This column by ACRU Policy Board member J. Christian Adams was published February 5, 2017 by The Washington Times.
They may never admit it, but the civil rights industry is tired of spending millions of dollars only to lose most voter ID fights in court. Instead of declaring defeat, the strategy has shifted to changing the rules of engagement, and trying to transform the Voting Rights Act into something it isn’t. The Supreme Court can now stop this transformation of the Voting Rights Act into a partisan political weapon, if it accepts an appeal from North Carolina.
The civil rights industry, which includes swarms of career employees in the Justice Department, has been losing voter ID fights for the better part of a decade. They have been foiled by laws which take into account that some voters may not be ID-ready, but provisions are made to service them, like in South Carolina. Judges have also noted where states extended timelines for enforcement so citizens can prepare for the change. Most important, courts have acknowledged that such laws do not target minorities and are equally applied to all. It certainly does not hurt that federal judges are aware that polling shows how voter ID is more popular among poorer minorities than wealthy liberal whites.
Because voter ID is overwhelmingly popular, and because courts have largely supported it, they are trying to change what the Voting Rights Act means. They are trying to transform the law away from a protecting against real world disenfranchisement, to a statistical game that aims to protect Democratic political power. If an election theoretically has a disparate impact on Democrats, then the Voting Rights Act is violated.
They can press this ugly transformation of America’s most important civil rights law because they have spent 30 years stoking the flames of racial polarization and trying to make “black” synonymous with “Democrat.”
Unlike most voter ID litigation, North Carolina has followed a strange path. Normally, trial courts make detailed factual findings that appeals courts cannot disturb, much less replace. The district court was appreciative of the North Carolina’s safety net for those without ID to still have access to a regular ballot. It was not lost on the court that the timeline for implementation was measured in years — not weeks. Given all of this, the district court predictably gave North Carolina’s voter ID package a clean bill of health. South Carolina had a nearly identical law approved by another federal court sitting in Washington D.C. using even more exacting review standards.
On appeal, however, the judges ruled in the exact opposite direction for North Carolina: claiming that the state went out of its way to intentionally discriminate against minorities. It did this by substituting its own version of the facts, even though appeals courts don’t see witnesses, and even though experts for the United States were found to be not credible.
This difference between two courts was because of how the Voting Rights Act was read.
Make no mistake: activist plaintiffs like the NAACP are trying to infect courts with the prejudice that although states like North Carolina are no longer under federal oversight for the past, they are still Southern and must be distrusted.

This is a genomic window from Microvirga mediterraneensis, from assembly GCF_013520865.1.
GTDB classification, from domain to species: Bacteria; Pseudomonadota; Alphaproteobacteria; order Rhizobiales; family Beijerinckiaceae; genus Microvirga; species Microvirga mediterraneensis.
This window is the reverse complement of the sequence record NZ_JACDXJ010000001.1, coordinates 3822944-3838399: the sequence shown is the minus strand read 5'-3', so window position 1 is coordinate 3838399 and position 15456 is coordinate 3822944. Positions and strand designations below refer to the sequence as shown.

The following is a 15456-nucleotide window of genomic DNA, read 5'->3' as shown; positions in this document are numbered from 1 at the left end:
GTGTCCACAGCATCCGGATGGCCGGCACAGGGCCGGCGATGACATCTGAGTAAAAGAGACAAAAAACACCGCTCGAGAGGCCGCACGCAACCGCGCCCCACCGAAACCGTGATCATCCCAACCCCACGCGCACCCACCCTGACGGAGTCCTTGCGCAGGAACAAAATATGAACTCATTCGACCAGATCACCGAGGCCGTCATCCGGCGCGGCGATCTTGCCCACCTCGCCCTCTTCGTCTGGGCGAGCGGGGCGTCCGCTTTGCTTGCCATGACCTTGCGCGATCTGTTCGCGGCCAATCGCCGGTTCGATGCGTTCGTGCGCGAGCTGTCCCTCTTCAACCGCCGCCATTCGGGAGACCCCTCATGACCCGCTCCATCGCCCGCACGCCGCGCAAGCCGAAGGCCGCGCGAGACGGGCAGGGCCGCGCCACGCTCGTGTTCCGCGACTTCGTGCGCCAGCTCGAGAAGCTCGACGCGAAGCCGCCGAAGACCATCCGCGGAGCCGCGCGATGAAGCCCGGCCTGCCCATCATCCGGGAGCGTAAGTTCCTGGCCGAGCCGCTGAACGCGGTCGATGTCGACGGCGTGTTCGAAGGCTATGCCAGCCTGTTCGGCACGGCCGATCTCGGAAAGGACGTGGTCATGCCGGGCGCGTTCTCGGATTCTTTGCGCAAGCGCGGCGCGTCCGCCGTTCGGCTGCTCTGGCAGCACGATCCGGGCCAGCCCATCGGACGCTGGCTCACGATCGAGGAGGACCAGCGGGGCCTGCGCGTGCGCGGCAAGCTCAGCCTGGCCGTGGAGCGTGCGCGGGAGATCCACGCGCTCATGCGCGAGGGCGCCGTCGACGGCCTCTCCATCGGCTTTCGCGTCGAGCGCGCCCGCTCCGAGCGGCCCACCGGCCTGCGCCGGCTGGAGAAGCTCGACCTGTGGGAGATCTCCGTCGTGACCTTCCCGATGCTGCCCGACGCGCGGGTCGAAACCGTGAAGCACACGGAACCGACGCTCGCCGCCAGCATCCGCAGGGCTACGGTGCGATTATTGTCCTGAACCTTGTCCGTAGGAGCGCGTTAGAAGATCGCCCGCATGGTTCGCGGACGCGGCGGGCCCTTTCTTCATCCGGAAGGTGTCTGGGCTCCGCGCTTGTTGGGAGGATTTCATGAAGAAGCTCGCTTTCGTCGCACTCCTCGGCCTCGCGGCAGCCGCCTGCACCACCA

Before the Supreme Court ruled in Shelby County v. Holder that existing federal preclearance obligations were based on outdated justifications — an action in popular press falsely branded as “gutting the Voting Rights Act” — North Carolina was held to a standard of guilty-until-proven innocent any time that it wished to change even the slightest election procedure. Covered states like Mississippi and Alabama — and New Hampshire and Alaska — would have to prove the absence of discrimination. The federal government made them prove a negative before an election law could be implemented. The states under federal oversight were grabbed because of conditions that existed in 1965, a time before anyone had heard of “Star Trek” and “My Fair Lady” had just won the Oscar for best picture.
North Carolina’s election laws are no longer supposed to be judged on those unconstitutional standards, thanks to Shelby. But that didn’t stop the court of appeals from using a bold new version of the Voting Rights Act that imported those obsolete standards. Section 2 of the Voting Rights Act, the surviving provisions, requires real world causality, where someone actually suffers electoral defeat or denial of the right to vote. The law requires a real world “totality of circumstances” inquiry, not statistical games.
The dispute over how to read and enforce the most critical component of the Voting Rights Act has now landed on the Supreme Court’s doorstep. The Public Interest Legal Foundation and others have submitted briefs to support North Carolina’s request for a hearing on its voter ID law. The court of appeals transformed the Voting Rights Act into something it is not. In doing so, it converted the law into a raw partisan weapon that will be used to help Democrats.
Supporters of the Voting Rights Act should be outraged by the decision in North Carolina, not overjoyed. As a supporter of Section 2 — and someone who has brought multiple cases to enforce its protections — I fear the public will stop supporting the law if it becomes a raw partisan weapon.
There is more at stake than the integrity of elections. If the Court does not intervene, the nation could see one of the shining achievements of the Civil Rights era be politicized.